"Europe neglects problems on its own soil"

Article published on July 18, 2005
Article published on July 18, 2005

This article has not been vetted by an editor at Paris HQ

Within the European Union, respect for prisoners’ human rights does not have a very good record. Maurizio Turco, ex MEP, knows this better than most and talks to café babel about his observations.

The conclusion of the 2004 Report on the Rights of Prisoners, presented by the Italian Radical Maurizio Turco and approved by the European Parliament, pointed to “an alarming situation” in Europe. For the self-proclaimed “international champion of human rights”, this revelation came as quite a blow.

Is the EU a good role model when it comes to respecting human rights?

The common trait of European and American democracies is that they think they bring democracy and respect of human rights to the outside world, all the while neglecting the problems on their own soil. Within the European Union, there are serious and persistent violations of human rights: slow legal proceedings, terrible conditions of imprisonment, violations of citizens’ political and civil rights, discrimination, and so on. Furthermore, in terms of human rights, the foreign policy of European Countries – given that there is not yet a single European Foreign Policy – is perfect on paper but not put into practice. The notorious “democratic clause” on human rights that the EU inserts into all agreements with non-EU countries thus becomes a stylistic clause for good conscience. The result is the financing of dictatorships and dictators.

With your experience as the parliamentary rapporteur on the state of human rights in European prisons, how do you judge the respect of these rights by the various member states?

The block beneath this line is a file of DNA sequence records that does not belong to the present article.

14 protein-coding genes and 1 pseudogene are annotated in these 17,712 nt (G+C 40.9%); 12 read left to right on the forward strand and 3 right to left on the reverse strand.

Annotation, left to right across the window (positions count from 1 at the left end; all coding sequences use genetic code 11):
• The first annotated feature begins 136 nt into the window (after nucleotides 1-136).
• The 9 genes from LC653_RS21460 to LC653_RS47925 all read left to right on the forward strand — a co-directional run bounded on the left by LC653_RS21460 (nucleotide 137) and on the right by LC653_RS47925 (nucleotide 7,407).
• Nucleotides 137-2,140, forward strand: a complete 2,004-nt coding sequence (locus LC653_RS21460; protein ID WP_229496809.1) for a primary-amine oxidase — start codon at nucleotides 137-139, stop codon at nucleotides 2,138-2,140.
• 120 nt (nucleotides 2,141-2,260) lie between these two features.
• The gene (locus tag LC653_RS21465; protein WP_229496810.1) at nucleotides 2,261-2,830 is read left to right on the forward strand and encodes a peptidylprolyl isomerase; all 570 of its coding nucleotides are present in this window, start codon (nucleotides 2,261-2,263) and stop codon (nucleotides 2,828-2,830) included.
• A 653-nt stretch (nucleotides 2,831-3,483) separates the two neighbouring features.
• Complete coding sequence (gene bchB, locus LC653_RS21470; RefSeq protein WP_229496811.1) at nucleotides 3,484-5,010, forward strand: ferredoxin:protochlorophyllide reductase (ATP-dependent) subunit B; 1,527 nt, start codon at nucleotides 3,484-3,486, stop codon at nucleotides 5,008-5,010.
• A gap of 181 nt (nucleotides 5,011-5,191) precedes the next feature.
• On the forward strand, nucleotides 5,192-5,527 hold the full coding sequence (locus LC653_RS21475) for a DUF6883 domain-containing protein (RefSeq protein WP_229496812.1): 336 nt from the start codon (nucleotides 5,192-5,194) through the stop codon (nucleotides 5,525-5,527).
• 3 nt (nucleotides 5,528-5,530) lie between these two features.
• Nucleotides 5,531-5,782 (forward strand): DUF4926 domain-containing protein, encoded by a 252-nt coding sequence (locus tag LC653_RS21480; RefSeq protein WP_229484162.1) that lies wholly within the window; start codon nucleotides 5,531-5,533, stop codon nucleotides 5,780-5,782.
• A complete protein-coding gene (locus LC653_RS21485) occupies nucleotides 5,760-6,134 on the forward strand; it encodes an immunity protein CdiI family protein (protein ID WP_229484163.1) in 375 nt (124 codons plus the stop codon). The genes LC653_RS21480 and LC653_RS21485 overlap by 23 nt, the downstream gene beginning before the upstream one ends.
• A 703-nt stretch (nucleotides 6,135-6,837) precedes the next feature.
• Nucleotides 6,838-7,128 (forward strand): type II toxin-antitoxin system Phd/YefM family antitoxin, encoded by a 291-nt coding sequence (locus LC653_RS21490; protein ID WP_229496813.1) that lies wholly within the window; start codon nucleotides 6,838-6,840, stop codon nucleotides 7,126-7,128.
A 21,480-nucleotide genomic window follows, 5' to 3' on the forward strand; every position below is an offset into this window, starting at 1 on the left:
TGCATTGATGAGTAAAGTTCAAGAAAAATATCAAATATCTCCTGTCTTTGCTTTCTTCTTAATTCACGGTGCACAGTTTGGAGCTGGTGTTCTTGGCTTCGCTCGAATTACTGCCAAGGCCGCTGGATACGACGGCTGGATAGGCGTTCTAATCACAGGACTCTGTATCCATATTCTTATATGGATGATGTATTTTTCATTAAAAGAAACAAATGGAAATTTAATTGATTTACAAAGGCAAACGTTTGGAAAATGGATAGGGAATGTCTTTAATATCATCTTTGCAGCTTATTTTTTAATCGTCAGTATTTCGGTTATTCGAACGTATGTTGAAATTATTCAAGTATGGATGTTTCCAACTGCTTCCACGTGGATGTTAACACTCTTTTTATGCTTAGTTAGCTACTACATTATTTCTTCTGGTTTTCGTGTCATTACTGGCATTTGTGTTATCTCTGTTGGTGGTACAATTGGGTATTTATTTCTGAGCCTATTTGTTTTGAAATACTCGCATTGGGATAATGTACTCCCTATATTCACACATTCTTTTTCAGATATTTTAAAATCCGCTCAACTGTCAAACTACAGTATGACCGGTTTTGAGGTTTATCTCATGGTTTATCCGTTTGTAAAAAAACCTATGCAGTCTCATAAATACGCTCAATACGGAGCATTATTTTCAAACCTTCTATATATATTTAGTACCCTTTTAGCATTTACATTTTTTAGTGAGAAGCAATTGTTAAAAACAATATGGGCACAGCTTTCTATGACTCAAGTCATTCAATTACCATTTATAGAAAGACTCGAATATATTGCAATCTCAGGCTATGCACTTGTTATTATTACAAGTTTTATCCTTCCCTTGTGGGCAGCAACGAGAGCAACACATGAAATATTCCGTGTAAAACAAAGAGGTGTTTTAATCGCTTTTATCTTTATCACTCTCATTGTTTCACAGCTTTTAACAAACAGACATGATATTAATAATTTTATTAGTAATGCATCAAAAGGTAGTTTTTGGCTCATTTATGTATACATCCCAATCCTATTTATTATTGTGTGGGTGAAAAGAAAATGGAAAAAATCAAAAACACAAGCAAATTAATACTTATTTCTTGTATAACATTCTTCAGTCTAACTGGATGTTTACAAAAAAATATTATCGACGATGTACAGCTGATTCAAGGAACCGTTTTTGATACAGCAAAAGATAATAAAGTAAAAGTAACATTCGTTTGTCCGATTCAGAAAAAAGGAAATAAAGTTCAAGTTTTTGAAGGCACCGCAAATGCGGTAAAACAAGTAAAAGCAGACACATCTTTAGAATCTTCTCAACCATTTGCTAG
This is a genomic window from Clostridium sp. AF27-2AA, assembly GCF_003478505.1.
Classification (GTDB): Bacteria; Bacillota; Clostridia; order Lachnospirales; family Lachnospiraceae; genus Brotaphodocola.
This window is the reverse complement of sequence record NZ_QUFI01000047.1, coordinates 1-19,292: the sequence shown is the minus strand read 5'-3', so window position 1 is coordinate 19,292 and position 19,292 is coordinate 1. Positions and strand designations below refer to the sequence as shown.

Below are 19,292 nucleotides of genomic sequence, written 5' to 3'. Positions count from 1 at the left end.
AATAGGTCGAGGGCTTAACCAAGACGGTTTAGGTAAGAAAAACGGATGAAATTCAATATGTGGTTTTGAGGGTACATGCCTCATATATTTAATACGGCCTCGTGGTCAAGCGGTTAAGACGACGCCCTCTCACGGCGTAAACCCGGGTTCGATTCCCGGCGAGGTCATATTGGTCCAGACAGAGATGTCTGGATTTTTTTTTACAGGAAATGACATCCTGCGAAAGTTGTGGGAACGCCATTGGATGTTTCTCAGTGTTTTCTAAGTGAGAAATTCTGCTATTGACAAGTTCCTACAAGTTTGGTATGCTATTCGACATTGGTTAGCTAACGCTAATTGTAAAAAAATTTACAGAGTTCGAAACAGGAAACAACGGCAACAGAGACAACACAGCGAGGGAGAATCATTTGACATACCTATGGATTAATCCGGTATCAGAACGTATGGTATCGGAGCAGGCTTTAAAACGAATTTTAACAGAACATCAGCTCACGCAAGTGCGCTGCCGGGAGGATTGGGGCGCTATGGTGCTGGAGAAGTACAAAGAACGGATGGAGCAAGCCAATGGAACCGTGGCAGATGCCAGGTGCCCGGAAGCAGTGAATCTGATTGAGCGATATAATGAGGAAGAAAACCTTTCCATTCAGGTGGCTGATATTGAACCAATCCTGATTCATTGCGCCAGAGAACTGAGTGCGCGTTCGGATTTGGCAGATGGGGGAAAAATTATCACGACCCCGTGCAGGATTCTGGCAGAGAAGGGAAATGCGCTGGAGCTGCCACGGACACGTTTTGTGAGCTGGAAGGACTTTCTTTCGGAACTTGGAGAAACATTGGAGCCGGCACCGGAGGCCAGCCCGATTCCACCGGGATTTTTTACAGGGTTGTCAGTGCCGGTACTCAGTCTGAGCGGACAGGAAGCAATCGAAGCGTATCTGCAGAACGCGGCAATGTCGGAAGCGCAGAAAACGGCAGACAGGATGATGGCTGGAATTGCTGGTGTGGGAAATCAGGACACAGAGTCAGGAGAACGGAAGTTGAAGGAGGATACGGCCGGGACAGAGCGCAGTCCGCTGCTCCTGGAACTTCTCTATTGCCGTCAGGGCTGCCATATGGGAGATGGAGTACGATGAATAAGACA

There are numerous and persistent problems with regard to conditions of imprisonment, in particular with overpopulation, bad living conditions and the near inexistent application of alternative sanctions. It is necessary to ensure that penitentiary rules and regulations are applied. This is why the European Parliament and the Council of Europe drafted a proposal for a Convention on the Charter of Fundamental Rights of Prisoners.

Where has the greatest progress been made? Where does work still need to be done?

Some countries have inhuman imprisonment conditions, particularly in the East. But mostly, the conditions depend on and vary from prison to prison.

What has been the impact of the Charter of Fundamental Rights, approved in Nice in the year 2000?

It ensures that the European Court of Human Rights runs checks on rulings taken at both European and national level. However, at the moment - especially in the “third pillar” of the EU, which concerns intergovernmental police and judicial co-operation - it isn’t possible for citizens to appeal directly to the EU to obtain a check on the conformity of their country’s law with European law and the European Convention on Human Rights. With the introduction of the constitution, it would be possible to guarantee this kind of check at least at the level of the European Union and on the basis of the Charter of Fundamental Rights. Decisions could be contested before the European Court of Human Rights with the possible result of obtaining heightened legal security in the protection of fundamental rights and freedoms.